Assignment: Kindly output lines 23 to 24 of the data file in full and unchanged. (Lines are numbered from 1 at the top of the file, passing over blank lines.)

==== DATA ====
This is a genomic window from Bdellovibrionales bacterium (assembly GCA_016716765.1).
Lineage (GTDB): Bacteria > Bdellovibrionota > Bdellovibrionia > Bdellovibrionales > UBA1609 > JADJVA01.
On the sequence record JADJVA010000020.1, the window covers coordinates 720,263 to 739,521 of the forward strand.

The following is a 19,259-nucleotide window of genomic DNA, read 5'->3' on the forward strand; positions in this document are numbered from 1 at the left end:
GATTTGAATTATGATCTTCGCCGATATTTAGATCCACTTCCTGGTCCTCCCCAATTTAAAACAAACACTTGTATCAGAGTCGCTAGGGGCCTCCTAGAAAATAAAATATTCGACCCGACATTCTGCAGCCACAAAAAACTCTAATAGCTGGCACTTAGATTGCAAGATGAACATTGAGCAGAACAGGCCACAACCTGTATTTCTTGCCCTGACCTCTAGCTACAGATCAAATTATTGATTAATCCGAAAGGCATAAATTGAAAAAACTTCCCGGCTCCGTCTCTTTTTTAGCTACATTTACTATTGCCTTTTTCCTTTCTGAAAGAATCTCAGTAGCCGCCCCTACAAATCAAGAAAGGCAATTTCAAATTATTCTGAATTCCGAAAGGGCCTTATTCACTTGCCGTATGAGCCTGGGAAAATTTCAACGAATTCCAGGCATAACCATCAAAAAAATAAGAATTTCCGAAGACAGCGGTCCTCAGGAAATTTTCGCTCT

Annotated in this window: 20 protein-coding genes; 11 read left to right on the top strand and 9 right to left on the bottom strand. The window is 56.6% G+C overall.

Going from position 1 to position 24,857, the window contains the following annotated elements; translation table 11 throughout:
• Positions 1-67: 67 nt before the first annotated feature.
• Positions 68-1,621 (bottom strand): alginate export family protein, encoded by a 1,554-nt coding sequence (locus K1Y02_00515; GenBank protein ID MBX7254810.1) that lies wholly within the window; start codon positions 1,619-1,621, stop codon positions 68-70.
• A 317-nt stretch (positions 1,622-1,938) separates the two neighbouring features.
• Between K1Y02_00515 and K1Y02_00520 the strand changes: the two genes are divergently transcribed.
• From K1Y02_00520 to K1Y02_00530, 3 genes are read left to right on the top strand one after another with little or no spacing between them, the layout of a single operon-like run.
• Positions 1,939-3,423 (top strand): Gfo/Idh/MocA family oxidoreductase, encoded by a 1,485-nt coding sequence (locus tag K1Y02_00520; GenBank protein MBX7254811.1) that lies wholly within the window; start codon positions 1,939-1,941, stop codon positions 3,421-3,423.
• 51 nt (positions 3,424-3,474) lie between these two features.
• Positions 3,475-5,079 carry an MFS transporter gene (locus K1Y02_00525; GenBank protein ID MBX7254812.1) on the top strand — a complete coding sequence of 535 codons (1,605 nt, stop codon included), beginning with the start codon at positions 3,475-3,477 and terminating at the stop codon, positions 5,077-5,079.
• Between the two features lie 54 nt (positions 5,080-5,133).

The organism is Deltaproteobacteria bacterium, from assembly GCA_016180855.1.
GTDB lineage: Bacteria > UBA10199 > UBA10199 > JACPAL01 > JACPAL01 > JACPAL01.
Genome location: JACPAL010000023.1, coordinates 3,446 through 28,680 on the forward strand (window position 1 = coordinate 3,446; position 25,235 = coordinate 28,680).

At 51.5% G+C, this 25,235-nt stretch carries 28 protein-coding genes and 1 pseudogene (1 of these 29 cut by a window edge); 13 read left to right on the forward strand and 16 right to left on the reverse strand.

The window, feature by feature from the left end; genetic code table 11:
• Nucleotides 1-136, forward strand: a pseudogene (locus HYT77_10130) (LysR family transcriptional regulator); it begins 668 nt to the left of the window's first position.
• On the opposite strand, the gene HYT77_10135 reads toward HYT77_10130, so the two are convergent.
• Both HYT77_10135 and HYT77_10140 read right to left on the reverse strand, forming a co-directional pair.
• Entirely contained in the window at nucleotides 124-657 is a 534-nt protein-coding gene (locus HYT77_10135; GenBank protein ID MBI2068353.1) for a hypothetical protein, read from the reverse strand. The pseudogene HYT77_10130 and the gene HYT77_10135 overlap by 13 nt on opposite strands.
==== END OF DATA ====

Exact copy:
• On the opposite strand, the gene HYT77_10135 reads toward HYT77_10130, so the two are convergent.
• Both HYT77_10135 and HYT77_10140 read right to left on the reverse strand, forming a co-directional pair.